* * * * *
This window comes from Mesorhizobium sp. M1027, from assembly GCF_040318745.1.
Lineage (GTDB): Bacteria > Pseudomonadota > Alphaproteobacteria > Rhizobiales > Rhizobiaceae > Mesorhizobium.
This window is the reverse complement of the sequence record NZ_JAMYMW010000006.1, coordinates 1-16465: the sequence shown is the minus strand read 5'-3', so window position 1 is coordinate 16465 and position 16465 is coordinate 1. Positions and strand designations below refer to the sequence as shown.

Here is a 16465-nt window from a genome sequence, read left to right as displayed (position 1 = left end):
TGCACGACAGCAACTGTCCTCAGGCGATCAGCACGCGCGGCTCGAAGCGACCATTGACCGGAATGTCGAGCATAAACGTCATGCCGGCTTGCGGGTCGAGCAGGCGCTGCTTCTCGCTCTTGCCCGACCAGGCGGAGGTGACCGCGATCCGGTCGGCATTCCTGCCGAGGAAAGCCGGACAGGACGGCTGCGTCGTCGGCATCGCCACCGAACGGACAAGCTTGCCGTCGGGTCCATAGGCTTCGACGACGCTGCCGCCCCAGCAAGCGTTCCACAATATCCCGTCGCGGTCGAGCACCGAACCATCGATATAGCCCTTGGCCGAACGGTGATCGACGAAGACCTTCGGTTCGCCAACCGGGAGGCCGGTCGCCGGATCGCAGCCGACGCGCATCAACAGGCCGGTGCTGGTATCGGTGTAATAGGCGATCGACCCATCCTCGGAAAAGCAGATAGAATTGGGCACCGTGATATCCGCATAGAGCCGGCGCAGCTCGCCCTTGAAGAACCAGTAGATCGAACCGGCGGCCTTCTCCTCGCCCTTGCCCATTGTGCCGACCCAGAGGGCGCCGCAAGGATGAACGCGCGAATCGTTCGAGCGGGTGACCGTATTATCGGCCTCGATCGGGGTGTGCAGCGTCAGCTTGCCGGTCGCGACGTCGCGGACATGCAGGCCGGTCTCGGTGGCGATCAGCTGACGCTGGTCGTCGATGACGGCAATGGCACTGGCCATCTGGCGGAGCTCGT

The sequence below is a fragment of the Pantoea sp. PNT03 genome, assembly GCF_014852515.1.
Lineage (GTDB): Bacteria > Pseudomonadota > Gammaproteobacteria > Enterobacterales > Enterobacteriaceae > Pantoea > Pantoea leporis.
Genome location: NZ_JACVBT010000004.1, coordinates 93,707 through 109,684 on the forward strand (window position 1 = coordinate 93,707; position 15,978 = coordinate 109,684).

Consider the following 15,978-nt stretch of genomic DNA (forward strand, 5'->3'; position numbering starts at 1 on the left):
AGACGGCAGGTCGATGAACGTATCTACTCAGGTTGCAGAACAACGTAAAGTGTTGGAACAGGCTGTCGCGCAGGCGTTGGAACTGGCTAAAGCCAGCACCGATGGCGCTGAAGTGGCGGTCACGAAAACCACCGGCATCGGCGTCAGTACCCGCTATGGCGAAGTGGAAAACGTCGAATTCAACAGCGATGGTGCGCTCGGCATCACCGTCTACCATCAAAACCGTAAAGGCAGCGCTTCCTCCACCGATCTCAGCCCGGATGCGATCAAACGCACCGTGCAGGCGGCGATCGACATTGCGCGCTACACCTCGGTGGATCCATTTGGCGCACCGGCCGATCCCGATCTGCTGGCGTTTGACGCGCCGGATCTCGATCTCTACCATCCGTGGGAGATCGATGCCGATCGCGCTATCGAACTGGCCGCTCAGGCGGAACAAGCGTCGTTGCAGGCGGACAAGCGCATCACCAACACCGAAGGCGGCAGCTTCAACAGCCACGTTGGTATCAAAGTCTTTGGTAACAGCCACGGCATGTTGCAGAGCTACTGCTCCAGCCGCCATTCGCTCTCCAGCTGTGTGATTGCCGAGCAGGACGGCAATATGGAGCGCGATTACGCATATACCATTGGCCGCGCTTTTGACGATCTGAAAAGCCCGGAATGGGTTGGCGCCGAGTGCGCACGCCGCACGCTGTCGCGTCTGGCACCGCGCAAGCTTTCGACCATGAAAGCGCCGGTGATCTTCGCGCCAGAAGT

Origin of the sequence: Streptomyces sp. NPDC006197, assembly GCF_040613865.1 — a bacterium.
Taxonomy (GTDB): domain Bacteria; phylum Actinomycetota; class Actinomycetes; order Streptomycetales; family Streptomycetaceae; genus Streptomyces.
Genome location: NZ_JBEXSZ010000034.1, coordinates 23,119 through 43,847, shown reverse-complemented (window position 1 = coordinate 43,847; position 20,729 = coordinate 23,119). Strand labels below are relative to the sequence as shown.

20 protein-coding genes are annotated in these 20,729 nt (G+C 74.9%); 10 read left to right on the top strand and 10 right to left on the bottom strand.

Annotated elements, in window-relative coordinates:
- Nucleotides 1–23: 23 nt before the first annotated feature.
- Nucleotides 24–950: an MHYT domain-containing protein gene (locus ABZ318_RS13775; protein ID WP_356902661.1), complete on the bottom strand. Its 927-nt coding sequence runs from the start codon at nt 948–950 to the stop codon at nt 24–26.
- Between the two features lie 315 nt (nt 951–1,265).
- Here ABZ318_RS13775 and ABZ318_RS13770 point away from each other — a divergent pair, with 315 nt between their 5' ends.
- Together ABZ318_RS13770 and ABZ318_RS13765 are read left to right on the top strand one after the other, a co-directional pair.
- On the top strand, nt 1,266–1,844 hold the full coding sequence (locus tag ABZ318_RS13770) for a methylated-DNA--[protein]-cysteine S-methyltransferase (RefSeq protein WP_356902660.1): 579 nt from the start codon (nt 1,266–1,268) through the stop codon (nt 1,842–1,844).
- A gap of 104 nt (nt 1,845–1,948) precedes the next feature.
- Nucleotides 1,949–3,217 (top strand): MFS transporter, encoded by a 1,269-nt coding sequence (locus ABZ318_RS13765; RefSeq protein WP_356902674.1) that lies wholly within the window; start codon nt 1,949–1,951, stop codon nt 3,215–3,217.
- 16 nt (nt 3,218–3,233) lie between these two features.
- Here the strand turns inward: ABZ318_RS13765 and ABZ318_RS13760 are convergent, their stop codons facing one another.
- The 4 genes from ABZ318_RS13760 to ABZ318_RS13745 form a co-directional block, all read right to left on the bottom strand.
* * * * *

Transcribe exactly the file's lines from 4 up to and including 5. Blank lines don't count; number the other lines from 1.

Here is a 16465-nt window from a genome sequence, read left to right as displayed (position 1 = left end):
TGCACGACAGCAACTGTCCTCAGGCGATCAGCACGCGCGGCTCGAAGCGACCATTGACCGGAATGTCGAGCATAAACGTCATGCCGGCTTGCGGGTCGAGCAGGCGCTGCTTCTCGCTCTTGCCCGACCAGGCGGAGGTGACCGCGATCCGGTCGGCATTCCTGCCGAGGAAAGCCGGACAGGACGGCTGCGTCGTCGGCATCGCCACCGAACGGACAAGCTTGCCGTCGGGTCCATAGGCTTCGACGACGCTGCCGCCCCAGCAAGCGTTCCACAATATCCCGTCGCGGTCGAGCACCGAACCATCGATATAGCCCTTGGCCGAACGGTGATCGACGAAGACCTTCGGTTCGCCAACCGGGAGGCCGGTCGCCGGATCGCAGCCGACGCGCATCAACAGGCCGGTGCTGGTATCGGTGTAATAGGCGATCGACCCATCCTCGGAAAAGCAGATAGAATTGGGCACCGTGATATCCGCATAGAGCCGGCGCAGCTCGCCCTTGAAGAACCAGTAGATCGAACCGGCGGCCTTCTCCTCGCCCTTGCCCATTGTGCCGACCCAGAGGGCGCCGCAAGGATGAACGCGCGAATCGTTCGAGCGGGTGACCGTATTATCGGCCTCGATCGGGGTGTGCAGCGTCAGCTTGCCGGTCGCGACGTCGCGGACATGCAGGCCGGTCTCGGTGGCGATCAGCTGACGCTGGTCGTCGATGACGGCAATGGCACTGGCCATCTGGCGGAGCTCGT